Summary: Below are some of the key announcements from this afternoon’s Autumn Statement that will affect the real estate sector. Most are confirmation of measures that the government has already been consulting on, although the plan to extend the territorial scope of corporation tax was unexpected. Perhaps the biggest surprise was what was missing.
There were few tax surprises for the real estate sector in today’s Autumn Statement. Most of the announcements were confirmation of measures that the government has already been consulting on, including the cap on interest deductions and reforms to the use of corporate losses. However, the plan to extend the territorial scope of corporation tax was unexpected and will be mixed news for investors using non-UK companies to invest in UK real estate. Perhaps the biggest surprise was what was missing: many will be disappointed that the Chancellor did not provide some relief from the higher SDLT rates on residential property.
Corporation tax rates
The government will stick to its plan to reduce the corporation tax rate to 17% by 2020.
Cap on interest deductions for UK companies
The Chancellor confirmed that with effect from April 2017 (for UK companies), the government will cap interest deductions at 30% of UK EBITDA for groups with more than £2m of net interest expense. A group with £2m or less of interest expense will still be able to deduct that interest in full.
The government will widen the carve-out for public benefit infrastructure projects. We expect to get the detail of this early next month.
UK income of non-UK companies to be subject to corporation tax
Crucially, it seems highly likely that the interest cap will be extended to non-UK companies (although not with effect from April 2017). The government intends to do this by bringing all non-UK companies that receive income from the UK (e.g. UK rent) within the scope of corporation tax. Currently these companies pay income tax. This change will have a number of other consequences, including reducing the tax rate on UK rent from 20% to 17% (by April 2020). The government will launch a consultation on this proposal at next year’s Budget. It is not expected to extend to UK capital gains.
Reform of loss relief
Other changes that will affect non-UK companies if they become subject to corporation tax are those rules on how losses can be used. The government has confirmed that it will press ahead with a plan to restrict the amount of profit that can be offset by carried forward losses to 50% from April 2017. However, on the plus side, it will allow greater flexibility over what sorts of income carried forward losses can be offset against. This may allow greater flexibility on how losses are used in e.g. Opco/Propco structures, even where the Propco is offshore.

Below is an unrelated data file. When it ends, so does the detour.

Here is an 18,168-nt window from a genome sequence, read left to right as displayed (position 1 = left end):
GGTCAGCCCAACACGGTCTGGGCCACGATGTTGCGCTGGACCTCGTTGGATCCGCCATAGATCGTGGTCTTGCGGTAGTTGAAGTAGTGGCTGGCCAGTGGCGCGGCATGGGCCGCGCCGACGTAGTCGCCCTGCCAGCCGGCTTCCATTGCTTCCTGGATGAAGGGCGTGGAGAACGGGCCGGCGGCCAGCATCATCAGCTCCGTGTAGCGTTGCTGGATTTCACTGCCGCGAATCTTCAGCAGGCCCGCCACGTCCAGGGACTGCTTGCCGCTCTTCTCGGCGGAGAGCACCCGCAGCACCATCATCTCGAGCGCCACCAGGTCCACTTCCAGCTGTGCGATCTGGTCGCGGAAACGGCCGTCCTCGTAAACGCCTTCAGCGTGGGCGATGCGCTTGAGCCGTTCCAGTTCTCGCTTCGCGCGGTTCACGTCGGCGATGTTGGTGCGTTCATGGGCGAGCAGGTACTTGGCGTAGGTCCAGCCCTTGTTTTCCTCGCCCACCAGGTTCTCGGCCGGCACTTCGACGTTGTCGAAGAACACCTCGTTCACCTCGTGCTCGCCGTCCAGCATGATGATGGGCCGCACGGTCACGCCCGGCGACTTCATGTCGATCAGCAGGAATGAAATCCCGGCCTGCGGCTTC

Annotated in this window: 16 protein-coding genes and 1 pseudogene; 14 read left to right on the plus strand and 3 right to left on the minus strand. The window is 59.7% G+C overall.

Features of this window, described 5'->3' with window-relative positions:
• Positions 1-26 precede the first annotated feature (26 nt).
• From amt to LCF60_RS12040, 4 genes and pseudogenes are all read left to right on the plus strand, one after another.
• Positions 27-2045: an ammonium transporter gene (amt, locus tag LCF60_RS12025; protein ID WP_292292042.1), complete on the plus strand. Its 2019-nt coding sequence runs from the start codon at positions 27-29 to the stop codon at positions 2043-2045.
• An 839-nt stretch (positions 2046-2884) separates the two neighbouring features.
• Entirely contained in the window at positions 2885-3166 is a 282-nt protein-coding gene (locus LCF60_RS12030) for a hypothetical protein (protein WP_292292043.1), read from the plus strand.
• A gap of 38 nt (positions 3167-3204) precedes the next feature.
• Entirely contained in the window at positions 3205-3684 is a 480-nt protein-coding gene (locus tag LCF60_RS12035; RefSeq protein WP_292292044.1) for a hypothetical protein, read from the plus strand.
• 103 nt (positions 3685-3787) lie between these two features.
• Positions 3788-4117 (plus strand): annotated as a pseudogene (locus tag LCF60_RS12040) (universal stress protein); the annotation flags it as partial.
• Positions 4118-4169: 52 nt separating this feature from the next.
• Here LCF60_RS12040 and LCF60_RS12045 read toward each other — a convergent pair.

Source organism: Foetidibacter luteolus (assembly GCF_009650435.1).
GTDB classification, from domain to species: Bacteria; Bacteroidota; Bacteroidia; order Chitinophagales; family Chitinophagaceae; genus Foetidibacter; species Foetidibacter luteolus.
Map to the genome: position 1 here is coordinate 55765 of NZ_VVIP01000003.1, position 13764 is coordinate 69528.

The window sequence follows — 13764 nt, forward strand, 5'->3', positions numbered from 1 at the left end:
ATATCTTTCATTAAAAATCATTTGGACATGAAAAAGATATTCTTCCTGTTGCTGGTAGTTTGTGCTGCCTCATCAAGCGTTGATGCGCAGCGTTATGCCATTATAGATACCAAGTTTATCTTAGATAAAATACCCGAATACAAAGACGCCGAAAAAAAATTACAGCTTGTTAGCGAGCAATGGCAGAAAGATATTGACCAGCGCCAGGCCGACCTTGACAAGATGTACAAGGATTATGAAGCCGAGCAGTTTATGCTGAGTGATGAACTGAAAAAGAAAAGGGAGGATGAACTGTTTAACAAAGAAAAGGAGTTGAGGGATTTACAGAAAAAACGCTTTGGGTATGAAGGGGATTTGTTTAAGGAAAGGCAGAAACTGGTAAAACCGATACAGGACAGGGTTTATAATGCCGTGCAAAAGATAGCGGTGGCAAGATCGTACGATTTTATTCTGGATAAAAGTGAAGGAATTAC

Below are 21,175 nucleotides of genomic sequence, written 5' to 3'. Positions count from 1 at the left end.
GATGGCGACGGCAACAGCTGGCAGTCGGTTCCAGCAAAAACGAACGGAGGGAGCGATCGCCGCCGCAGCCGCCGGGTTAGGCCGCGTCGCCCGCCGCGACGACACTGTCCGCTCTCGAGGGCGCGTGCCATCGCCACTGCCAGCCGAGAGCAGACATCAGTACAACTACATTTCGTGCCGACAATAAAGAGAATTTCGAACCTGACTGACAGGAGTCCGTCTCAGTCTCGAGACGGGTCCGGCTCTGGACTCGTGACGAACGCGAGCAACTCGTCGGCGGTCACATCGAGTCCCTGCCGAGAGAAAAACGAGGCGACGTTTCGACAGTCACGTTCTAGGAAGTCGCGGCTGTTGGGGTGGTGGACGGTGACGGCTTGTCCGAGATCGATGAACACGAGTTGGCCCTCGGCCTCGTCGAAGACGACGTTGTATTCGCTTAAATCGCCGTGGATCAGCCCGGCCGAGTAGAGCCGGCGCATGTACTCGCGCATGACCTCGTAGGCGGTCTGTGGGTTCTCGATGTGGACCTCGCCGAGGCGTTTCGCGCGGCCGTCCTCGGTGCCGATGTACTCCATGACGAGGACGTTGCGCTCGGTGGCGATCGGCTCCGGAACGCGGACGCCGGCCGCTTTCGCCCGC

Changes to tax treatment of partnerships
Following a consultation, the government will enact legislation next year to clarify and improve some aspects of partnership taxation. These changes will affect tax administration of partnerships, especially in structures involving tiers of UK partnerships. There is also a possibility of tax being withheld from income distributions if the ultimate investors are not identified to HMRC. The allocation of profits for tax purposes could also be affected. We are expecting to see more details early next month.
Improvements to authorised contractual schemes
The government will legislate to improve the tax treatment of co-ownership authorised contractual schemes (CoACS). The main change will be to provide certainty on their capital allowances treatment, which is complicated by the CoACS being tax transparent. Again, more details expected next month.
Unfortunately, despite the rumours the Chancellor did not announce any changes to the additional 3% SDLT. We had hoped the government might introduce some form of exemption for institutional investors.